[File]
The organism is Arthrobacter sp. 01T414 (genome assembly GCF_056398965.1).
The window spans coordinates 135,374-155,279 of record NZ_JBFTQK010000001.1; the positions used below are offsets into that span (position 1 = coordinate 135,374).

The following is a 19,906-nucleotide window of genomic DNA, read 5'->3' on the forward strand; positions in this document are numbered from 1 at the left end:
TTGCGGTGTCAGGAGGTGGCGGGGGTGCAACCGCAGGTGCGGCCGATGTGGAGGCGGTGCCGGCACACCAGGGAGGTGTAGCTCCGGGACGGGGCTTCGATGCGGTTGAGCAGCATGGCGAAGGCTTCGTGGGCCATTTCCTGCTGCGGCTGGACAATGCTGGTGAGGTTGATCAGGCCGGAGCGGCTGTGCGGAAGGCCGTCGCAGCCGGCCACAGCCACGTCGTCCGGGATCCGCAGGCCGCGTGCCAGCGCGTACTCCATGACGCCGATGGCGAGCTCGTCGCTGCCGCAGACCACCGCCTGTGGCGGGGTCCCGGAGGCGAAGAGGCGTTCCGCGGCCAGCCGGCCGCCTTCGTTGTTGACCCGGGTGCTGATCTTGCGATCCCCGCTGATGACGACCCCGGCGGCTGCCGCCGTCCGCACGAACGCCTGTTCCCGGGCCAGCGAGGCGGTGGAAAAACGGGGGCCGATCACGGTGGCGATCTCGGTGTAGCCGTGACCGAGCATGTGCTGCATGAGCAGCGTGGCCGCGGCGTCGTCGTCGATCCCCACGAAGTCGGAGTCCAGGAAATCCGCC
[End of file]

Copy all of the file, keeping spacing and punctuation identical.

The organism is Arthrobacter sp. 01T414 (genome assembly GCF_056398965.1).
The window spans coordinates 135,374-155,279 of record NZ_JBFTQK010000001.1; the positions used below are offsets into that span (position 1 = coordinate 135,374).

The following is a 19,906-nucleotide window of genomic DNA, read 5'->3' on the forward strand; positions in this document are numbered from 1 at the left end:
TTGCGGTGTCAGGAGGTGGCGGGGGTGCAACCGCAGGTGCGGCCGATGTGGAGGCGGTGCCGGCACACCAGGGAGGTGTAGCTCCGGGACGGGGCTTCGATGCGGTTGAGCAGCATGGCGAAGGCTTCGTGGGCCATTTCCTGCTGCGGCTGGACAATGCTGGTGAGGTTGATCAGGCCGGAGCGGCTGTGCGGAAGGCCGTCGCAGCCGGCCACAGCCACGTCGTCCGGGATCCGCAGGCCGCGTGCCAGCGCGTACTCCATGACGCCGATGGCGAGCTCGTCGCTGCCGCAGACCACCGCCTGTGGCGGGGTCCCGGAGGCGAAGAGGCGTTCCGCGGCCAGCCGGCCGCCTTCGTTGTTGACCCGGGTGCTGATCTTGCGATCCCCGCTGATGACGACCCCGGCGGCTGCCGCCGTCCGCACGAACGCCTGTTCCCGGGCCAGCGAGGCGGTGGAAAAACGGGGGCCGATCACGGTGGCGATCTCGGTGTAGCCGTGACCGAGCATGTGCTGCATGAGCAGCGTGGCCGCGGCGTCGTCGTCGATCCCCACGAAGTCGGAGTCCAGGAAATCCGCC